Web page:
Because of the venting prohibition described above, technicians who repair or service HFC-134a MVACs must recover the refrigerant. Any equipment may be used to recover the refrigerant, since equipment standards will not be in place until the effective date of the final rule. Technicians are not required to recycle HFC-134a refrigerant until the effective date of the final rule. At that time, technicians handling HFC-134a will have to either recycle the used HFC-134a refrigerant on-site, or send it to an off-site reclamation facility to be purified to ARI Standard 700, before it can be used to recharge A/C equipment.
After the effective date of the rule, the EPA will make available a list of approved recover/recycle and recover-only HFC-134a equipment.
EPA regulations prohibit technicians from changing fittings on the same unit back and forth so that the unit is used for CFC-12 in the morning, HFC-134a in the afternoon, then back to CFC-12 again, etc.
EPA regulations specify that when equipment is converted for use with a new refrigerant, the converted unit must be able to meet the applicable equipment standard set forth in the regulations. CFC-12 equipment may be permanently converted for use with HFC-134a under certain conditions. The EPA intends to issue regulations placing certain restrictions on these retrofits in the future. Those restrictions may require that the manufacturer's service representative rather than the automotive service technician perform the retrofit, that a unit may only be retrofitted if retrofit procedures have been certified by an independent testing laboratory such as Underwriters Laboratories, and that an appropriate label is affixed to the unit. In addition, the retrofitted unit must meet the technical specifications of SAE standard J2210 and must have the capacity to purify used refrigerant to SAE standard J2099 for safe and direct return to the air conditioner following repairs.
In the absence of any EPA regulations, a service facility may perform such a retrofit, or may have the equipment manufacturer's service representative perform the retrofit, as long as the fittings are changed in accordance with the EPA's Significant New Alternative Policy (SNAP) program regulations. The Agency cautions technicians, however, that although recovering a given refrigerant using permanently converted equipment is legal, it may not be technically desirable. The equipment is designed to be compatible with specific refrigerants, and incompatible materials may cause short circuits, damage to seals, and compressor failure. Technicians should check with the recovery equipment manufacturer for recommendations about the recovery of refrigerants other than the refrigerant the equipment was originally intended to recover. Conversion of recovery equipment for use with other refrigerants may also invalidate any warranties offered by the equipment manufacturer.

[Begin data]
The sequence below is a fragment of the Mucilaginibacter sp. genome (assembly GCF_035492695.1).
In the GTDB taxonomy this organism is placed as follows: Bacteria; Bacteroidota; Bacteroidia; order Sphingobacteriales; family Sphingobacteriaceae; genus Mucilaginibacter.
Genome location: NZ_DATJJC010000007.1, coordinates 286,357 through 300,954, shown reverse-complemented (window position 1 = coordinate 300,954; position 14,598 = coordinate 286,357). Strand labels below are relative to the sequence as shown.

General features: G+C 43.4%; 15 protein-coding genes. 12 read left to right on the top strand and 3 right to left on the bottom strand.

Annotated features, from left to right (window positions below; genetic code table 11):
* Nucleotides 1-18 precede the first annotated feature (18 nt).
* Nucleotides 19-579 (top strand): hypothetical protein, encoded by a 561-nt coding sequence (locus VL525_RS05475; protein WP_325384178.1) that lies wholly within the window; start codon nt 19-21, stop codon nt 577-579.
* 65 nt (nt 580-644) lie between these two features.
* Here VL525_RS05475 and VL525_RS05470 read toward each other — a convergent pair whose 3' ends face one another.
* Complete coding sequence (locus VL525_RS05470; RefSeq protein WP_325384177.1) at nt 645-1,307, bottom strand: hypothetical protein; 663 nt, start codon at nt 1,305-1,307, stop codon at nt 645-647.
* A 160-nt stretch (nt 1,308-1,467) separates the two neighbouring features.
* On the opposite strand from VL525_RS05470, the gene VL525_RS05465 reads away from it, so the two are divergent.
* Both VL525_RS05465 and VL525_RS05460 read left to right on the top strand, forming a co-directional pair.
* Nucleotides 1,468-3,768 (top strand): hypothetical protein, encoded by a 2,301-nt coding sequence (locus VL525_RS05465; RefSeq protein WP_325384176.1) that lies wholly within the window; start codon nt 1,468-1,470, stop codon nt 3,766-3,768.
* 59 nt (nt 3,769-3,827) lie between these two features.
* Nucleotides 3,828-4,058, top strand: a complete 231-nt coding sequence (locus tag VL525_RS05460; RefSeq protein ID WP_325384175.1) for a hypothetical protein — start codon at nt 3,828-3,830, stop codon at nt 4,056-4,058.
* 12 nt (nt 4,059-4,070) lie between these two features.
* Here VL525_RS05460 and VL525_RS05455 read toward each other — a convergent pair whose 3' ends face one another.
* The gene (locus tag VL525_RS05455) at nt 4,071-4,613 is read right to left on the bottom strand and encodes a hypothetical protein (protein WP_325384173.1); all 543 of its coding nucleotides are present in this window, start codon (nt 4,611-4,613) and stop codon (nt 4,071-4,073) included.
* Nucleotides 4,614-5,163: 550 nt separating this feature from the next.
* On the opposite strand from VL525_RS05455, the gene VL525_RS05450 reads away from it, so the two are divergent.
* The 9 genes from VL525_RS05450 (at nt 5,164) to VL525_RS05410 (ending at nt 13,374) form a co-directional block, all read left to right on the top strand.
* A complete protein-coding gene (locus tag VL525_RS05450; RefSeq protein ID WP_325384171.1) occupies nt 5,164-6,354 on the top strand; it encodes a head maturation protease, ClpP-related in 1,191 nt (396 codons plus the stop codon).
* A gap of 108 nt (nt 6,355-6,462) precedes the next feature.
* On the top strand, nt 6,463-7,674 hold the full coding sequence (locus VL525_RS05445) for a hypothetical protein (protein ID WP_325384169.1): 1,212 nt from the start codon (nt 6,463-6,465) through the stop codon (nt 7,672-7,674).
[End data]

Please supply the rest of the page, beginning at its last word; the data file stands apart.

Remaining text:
Before the final rule is published and goes into effect, technicians repairing or servicing HFC-134a MVACs do not need to be trained and certified to handle HFC-134a. After the effective date of the rule, however, technicians who repair or service HFC-134a MVACs must be trained and certified by an EPA-approved organization. If a technician is already trained and certified to handle CFC-12, he will not need to be re certified to handle HFC-134a.
Service shops must certify to the EPA that they own approved HFC-134a equipment.
NOTE: This certification is a one-time requirement, so that if a shop purchased a piece of CFC-12 recycling equipment in the past, and sent the certification to the EPA, the shop does not need to send a second certification to the EPA when it purchases a second piece of equipment, no matter what refrigerant that equipment is designed to handle. If refrigerant is recovered and sent to a reclamation facility, the shop must retain the name and address of that reclaimer.
At the time of publishing, there is no restriction on the sale of HFC-134a, so anyone may purchase it. The EPA will issue a proposed rule under section 608 of the Act that will include a proposal to restrict the sale of HFC-134a so that only technicians certified under sections 608 and 609 may purchase it. After the proposed rule is published, the EPA will review comments from the public on the proposal and will then publish a final rule sometime in late 1998.
Other than HFC-134a, all EPA-accepted refrigerants that substitute for CFC-12 in motor vehicles, and that are currently on the market, are blends that contain ozone-depleting HCFC's such as R-22, R-142b and R-124. Section 608 of the Clean Air Act prohibits venting any of these new blend substitutes into the atmosphere. The prohibition on venting these ozone-depleting blends has been in effect since 1992.
When the March 1996 proposed rule that requires recycling of HFC-134a was published in final form in the summer of 1997, it also established a standard for equipment that is designed to recover, but not recycle, any single, specific blend substitute refrigerant.